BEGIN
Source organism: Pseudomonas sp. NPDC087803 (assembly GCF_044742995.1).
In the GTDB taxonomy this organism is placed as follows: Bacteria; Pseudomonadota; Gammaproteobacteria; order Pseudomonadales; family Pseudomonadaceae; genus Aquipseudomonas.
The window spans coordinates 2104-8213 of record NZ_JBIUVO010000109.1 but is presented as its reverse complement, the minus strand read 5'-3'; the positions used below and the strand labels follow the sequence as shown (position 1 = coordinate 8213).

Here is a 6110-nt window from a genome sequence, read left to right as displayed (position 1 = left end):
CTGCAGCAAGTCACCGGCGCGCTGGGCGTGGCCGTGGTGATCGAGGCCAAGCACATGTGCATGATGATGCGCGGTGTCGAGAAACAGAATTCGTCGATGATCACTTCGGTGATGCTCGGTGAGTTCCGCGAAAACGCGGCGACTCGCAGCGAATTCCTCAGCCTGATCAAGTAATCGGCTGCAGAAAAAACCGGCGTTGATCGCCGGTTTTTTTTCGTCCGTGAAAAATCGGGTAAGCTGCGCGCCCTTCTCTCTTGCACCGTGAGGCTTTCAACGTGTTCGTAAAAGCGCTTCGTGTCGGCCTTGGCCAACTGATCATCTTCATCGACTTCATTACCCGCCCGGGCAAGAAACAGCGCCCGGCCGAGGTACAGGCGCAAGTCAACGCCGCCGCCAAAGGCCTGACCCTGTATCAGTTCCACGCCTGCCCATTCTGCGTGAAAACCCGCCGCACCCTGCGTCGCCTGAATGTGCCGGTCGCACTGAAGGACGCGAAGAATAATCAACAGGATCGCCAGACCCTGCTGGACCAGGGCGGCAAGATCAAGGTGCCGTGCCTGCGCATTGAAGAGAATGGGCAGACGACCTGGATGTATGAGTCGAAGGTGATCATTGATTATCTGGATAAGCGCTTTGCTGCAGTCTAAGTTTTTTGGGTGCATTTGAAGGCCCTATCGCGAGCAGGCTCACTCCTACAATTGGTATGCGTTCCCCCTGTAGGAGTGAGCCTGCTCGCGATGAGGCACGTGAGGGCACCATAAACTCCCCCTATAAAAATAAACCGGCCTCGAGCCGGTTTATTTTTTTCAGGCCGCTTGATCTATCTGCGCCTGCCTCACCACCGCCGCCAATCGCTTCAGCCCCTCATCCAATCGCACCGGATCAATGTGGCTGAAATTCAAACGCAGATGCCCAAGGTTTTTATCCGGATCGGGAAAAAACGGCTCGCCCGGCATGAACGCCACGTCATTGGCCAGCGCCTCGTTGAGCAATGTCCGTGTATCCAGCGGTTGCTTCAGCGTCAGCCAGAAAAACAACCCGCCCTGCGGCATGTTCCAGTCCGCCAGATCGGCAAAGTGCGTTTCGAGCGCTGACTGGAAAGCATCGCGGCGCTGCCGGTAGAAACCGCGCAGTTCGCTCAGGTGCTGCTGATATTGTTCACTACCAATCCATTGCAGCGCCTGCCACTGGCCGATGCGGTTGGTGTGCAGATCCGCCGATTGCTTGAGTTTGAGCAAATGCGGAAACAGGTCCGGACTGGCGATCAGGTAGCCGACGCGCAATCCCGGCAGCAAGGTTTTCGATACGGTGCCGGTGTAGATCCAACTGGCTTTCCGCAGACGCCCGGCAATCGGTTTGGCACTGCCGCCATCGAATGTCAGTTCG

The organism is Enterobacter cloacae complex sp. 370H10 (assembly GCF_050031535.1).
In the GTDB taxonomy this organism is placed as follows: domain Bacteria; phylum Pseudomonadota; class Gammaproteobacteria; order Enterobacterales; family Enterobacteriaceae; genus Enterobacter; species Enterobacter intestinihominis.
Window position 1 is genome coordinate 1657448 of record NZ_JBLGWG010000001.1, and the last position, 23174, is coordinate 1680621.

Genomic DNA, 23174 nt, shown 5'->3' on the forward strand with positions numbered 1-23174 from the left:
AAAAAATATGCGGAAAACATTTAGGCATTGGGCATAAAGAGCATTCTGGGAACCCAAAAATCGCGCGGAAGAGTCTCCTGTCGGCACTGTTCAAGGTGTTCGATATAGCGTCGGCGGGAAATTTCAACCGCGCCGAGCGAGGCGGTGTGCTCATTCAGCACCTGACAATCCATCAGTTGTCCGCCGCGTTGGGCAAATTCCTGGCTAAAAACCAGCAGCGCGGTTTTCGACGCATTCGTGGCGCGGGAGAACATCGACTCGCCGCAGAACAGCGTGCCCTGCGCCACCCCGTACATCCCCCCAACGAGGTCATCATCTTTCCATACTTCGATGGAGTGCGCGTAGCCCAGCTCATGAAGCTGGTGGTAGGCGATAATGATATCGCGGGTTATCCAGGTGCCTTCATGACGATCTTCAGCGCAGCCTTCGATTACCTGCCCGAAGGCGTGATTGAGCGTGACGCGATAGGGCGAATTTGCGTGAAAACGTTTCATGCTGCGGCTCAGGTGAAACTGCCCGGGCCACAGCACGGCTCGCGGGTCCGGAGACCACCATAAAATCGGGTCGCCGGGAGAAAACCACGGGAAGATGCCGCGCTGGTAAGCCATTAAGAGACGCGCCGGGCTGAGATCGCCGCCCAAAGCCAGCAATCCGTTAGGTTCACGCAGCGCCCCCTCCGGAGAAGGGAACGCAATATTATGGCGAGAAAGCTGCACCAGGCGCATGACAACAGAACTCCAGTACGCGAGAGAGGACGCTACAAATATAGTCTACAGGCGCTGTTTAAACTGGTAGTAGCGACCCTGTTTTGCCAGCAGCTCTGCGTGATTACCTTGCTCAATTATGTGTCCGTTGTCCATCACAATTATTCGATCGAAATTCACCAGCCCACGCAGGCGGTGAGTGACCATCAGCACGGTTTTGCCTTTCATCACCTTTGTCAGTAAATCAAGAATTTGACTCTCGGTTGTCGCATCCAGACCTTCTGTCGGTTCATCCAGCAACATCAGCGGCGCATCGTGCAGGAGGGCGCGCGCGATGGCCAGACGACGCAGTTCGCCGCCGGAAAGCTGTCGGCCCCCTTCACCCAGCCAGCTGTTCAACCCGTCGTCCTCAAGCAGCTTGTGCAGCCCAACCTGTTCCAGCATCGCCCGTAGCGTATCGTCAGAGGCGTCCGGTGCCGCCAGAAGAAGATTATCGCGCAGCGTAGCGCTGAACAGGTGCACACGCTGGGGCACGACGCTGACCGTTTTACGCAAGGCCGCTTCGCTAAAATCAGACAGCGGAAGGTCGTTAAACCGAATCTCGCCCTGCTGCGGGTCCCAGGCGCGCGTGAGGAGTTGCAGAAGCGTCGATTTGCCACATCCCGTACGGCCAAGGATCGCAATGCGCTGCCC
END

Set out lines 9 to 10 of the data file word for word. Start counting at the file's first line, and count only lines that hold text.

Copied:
Genomic DNA, 23174 nt, shown 5'->3' on the forward strand with positions numbered 1-23174 from the left:
AAAAAATATGCGGAAAACATTTAGGCATTGGGCATAAAGAGCATTCTGGGAACCCAAAAATCGCGCGGAAGAGTCTCCTGTCGGCACTGTTCAAGGTGTTCGATATAGCGTCGGCGGGAAATTTCAACCGCGCCGAGCGAGGCGGTGTGCTCATTCAGCACCTGACAATCCATCAGTTGTCCGCCGCGTTGGGCAAATTCCTGGCTAAAAACCAGCAGCGCGGTTTTCGACGCATTCGTGGCGCGGGAGAACATCGACTCGCCGCAGAACAGCGTGCCCTGCGCCACCCCGTACATCCCCCCAACGAGGTCATCATCTTTCCATACTTCGATGGAGTGCGCGTAGCCCAGCTCATGAAGCTGGTGGTAGGCGATAATGATATCGCGGGTTATCCAGGTGCCTTCATGACGATCTTCAGCGCAGCCTTCGATTACCTGCCCGAAGGCGTGATTGAGCGTGACGCGATAGGGCGAATTTGCGTGAAAACGTTTCATGCTGCGGCTCAGGTGAAACTGCCCGGGCCACAGCACGGCTCGCGGGTCCGGAGACCACCATAAAATCGGGTCGCCGGGAGAAAACCACGGGAAGATGCCGCGCTGGTAAGCCATTAAGAGACGCGCCGGGCTGAGATCGCCGCCCAAAGCCAGCAATCCGTTAGGTTCACGCAGCGCCCCCTCCGGAGAAGGGAACGCAATATTATGGCGAGAAAGCTGCACCAGGCGCATGACAACAGAACTCCAGTACGCGAGAGAGGACGCTACAAATATAGTCTACAGGCGCTGTTTAAACTGGTAGTAGCGACCCTGTTTTGCCAGCAGCTCTGCGTGATTACCTTGCTCAATTATGTGTCCGTTGTCCATCACAATTATTCGATCGAAATTCACCAGCCCACGCAGGCGGTGAGTGACCATCAGCACGGTTTTGCCTTTCATCACCTTTGTCAGTAAATCAAGAATTTGACTCTCGGTTGTCGCATCCAGACCTTCTGTCGGTTCATCCAGCAACATCAGCGGCGCATCGTGCAGGAGGGCGCGCGCGATGGCCAGACGACGCAGTTCGCCGCCGGAAAGCTGTCGGCCCCCTTCACCCAGCCAGCTGTTCAACCCGTCGTCCTCAAGCAGCTTGTGCAGCCCAACCTGTTCCAGCATCGCCCGTAGCGTATCGTCAGAGGCGTCCGGTGCCGCCAGAAGAAGATTATCGCGCAGCGTAGCGCTGAACAGGTGCACACGCTGGGGCACGACGCTGACCGTTTTACGCAAGGCCGCTTCGCTAAAATCAGACAGCGGAAGGTCGTTAAACCGAATCTCGCCCTGCTGCGGGTCCCAGGCGCGCGTGAGGAGTTGCAGAAGCGTCGATTTGCCACATCCCGTACGGCCAAGGATCGCAATGCGCTGCCC